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  • 9 December 2008

Imelda Staunton to read Mass Observation diary book on Radio 4


Nella

Nella Last

Nella Last's Peace

The book will be read by actress Imelda Staunton

Fans of the wartime writings of Nella Last - the Mass Observation diarist known also as 'Housewife, 49' - can now listen to the actress Imelda Staunton reading extracts from a new book based on her postwar diaries on BBC Radio 4.

The book of edited diaries by husband-and-wife team Bob and Pat Malcolmson, tells the story of Nella Last, a Cumbrian housewife with a talent for writing who chronicled her life for the social research organisation, Mass Observation.

Many other Mass Observation diaries, now held in the Mass Observation Archive at the University of Sussex, ended with the conclusion of World War II.

Nella, however, kept sending in her diaries to the Mass Observation office in London and continued writing until 1966 (Nella died in 1968). Her diary, consisting of around 12 million words, is one of the longest in the English language.

A first volume of her World War II diary, Nella Last's War, published in 1981, was turned into a successful TV adaptation by the actress and comedian Victoria Wood last year. The follow-up book, Nella Last's Peace - the Postwar Diaries of Housewife, 49 (Profile, £8.99) picks up the story in 1945 with victory over Japan, through to thoughts of emigration to Australia in 1948.

Ms Staunton will read extracts throughout the week from Monday 15 December to Friday 19 December at 9.45am, repeated each night at 11.30pm. It will also be available through the listen again facility on the BBC web site at BookoftheWeek

The book covers Nella's life in Barrow-in-Furness and those of her neighbours as well as creating a picture of the austerity of life in post-war England.

Bob, a University of Sussex MA graduate who has previously edited Mass Observation diaries with his wife Pat, says: "The new book represents only 10 per cent of Nella's diary. The first book had a natural narrative as it ran the course of WWII. We based our selection on events that together read like a novel. We also picked the sections that represent her writing at its very best.

"She was a talented writer. She believed that, in keeping diaries for Mass Observation, she was performing a social service. But as she carried on, it became a personal refuge for her thoughts and she loses track that others might read it. She complains about her husband and how she would have liked to have led a more gregarious life."

Pat Malcolmson says: "Nella gives us a sense that life is comical, weird. But she also has a painterly way of describing the beauties of the Lake District, where she spent a lot of her childhood. She had the discipline to write every day, usually around 1,000-1,500 words, recording everything from news events to what she cooked."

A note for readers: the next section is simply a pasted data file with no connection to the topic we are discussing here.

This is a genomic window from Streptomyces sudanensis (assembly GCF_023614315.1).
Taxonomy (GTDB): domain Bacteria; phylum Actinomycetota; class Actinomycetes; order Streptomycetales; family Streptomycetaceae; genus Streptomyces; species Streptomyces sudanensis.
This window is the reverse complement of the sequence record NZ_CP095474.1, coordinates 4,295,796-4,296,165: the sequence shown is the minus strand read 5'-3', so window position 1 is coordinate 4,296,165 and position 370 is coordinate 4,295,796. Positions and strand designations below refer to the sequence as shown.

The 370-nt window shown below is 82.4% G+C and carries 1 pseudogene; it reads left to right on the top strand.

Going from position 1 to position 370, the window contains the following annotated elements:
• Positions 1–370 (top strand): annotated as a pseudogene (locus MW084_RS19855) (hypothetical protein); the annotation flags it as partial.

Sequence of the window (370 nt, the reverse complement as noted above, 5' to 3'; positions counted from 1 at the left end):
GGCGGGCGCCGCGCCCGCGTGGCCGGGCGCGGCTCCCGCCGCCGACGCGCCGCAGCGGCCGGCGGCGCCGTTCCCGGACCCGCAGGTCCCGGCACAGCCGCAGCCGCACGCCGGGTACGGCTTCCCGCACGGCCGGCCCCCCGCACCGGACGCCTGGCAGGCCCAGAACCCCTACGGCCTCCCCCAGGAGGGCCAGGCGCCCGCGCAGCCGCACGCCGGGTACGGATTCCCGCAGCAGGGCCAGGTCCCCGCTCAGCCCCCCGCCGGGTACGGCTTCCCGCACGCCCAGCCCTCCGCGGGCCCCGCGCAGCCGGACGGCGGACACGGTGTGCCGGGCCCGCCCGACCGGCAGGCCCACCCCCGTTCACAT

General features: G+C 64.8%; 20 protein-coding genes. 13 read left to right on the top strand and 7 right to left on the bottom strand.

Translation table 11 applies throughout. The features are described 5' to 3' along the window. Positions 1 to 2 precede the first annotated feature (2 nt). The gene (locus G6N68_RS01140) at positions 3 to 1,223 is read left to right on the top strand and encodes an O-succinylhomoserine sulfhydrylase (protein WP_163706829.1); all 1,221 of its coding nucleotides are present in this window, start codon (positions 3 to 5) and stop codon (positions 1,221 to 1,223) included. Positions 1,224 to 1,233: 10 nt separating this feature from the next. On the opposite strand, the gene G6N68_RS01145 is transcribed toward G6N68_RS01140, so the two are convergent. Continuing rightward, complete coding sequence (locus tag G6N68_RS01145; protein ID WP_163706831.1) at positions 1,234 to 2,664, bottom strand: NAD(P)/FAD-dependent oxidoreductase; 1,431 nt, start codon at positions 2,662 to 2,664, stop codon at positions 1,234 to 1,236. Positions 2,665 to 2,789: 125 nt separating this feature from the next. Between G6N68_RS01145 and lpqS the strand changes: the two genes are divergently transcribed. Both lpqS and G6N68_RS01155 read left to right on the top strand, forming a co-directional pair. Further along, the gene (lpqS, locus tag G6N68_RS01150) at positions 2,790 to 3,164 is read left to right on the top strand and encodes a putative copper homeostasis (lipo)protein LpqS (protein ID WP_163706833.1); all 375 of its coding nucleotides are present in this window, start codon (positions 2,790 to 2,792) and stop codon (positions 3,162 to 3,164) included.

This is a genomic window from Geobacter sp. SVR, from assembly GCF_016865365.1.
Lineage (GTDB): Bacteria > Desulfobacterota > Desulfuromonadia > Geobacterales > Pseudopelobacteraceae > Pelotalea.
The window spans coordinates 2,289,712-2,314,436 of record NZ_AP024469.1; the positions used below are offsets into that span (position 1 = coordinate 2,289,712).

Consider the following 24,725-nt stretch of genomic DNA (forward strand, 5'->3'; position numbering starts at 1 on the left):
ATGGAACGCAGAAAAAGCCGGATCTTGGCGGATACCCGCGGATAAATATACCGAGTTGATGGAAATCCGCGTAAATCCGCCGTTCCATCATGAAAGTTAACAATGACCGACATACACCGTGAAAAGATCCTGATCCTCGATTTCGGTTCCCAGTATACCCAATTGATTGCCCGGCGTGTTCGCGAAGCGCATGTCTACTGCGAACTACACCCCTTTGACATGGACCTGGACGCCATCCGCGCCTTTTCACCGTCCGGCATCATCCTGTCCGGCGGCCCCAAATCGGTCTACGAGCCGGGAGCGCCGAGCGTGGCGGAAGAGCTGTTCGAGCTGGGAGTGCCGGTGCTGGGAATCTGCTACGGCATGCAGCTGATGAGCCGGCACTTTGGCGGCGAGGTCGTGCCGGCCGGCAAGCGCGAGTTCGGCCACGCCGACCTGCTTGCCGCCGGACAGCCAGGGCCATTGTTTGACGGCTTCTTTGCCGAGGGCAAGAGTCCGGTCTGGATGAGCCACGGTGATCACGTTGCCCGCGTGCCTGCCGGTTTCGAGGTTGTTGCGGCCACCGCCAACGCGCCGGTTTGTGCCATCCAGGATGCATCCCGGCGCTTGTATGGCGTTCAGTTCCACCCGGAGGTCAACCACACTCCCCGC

Pat says: "One of the stories involves a young neighbour, Jessie, who suffers from postpartum depression after the birth of her baby. She is sent to a psychiatric hospital and Nella records the anguish of Jessie's husband having to commit his wife. Nella writes newsy letters to Jessie that are a great comfort, and are read over and over. One day there's a knock on the door and it's Jessie."

The Malcolmsons were supported throughout their research by Dorothy Sheridan, then Head of Special Collections at the University of Sussex library and her team.

Bob Malcolmson says: "This is the finest collection of diaries anywhere in the world. There are 480 of them, covering a relatively small period of time, and yet every diary is different."

Notes for editors

Nella Last's Peace - the Post-war Diaries of Housewife 49 is published by Profile Books at £8.99 original paperback. For further information see http://www.profilebooks.com/

About Mass Observation

 

The Mass Observation Archive results from the work of the social research organisation, Mass Observation. This organisation was founded in 1937, with the aim of creating an 'anthropology of ourselves'. It recruited a team of observers and a panel of volunteer writers to study the everyday lives of ordinary people in Britain. This original work continued until the early 1950s.

 

In 1970, the Archive came to the University of Sussex and was opened up as a public resource for historical research. The Archive holds all the material generated by Mass Observation between 1937 and 1949, with a few later additions from the 1950s and 1960s.

 

The original Mass Observation idea of a national panel was revived from the Archive in 1981. New volunteer writers or 'Mass Observation correspondents' were recruited from all over Britain. The project continues under the direction of Dorothy Sheridan.

For more information: Mass-Observation

 

University of Sussex Press office contacts: Maggie Clune and Jacqui Bealing. Tel: 01273 678 209 or email press@sussex.ac.uk

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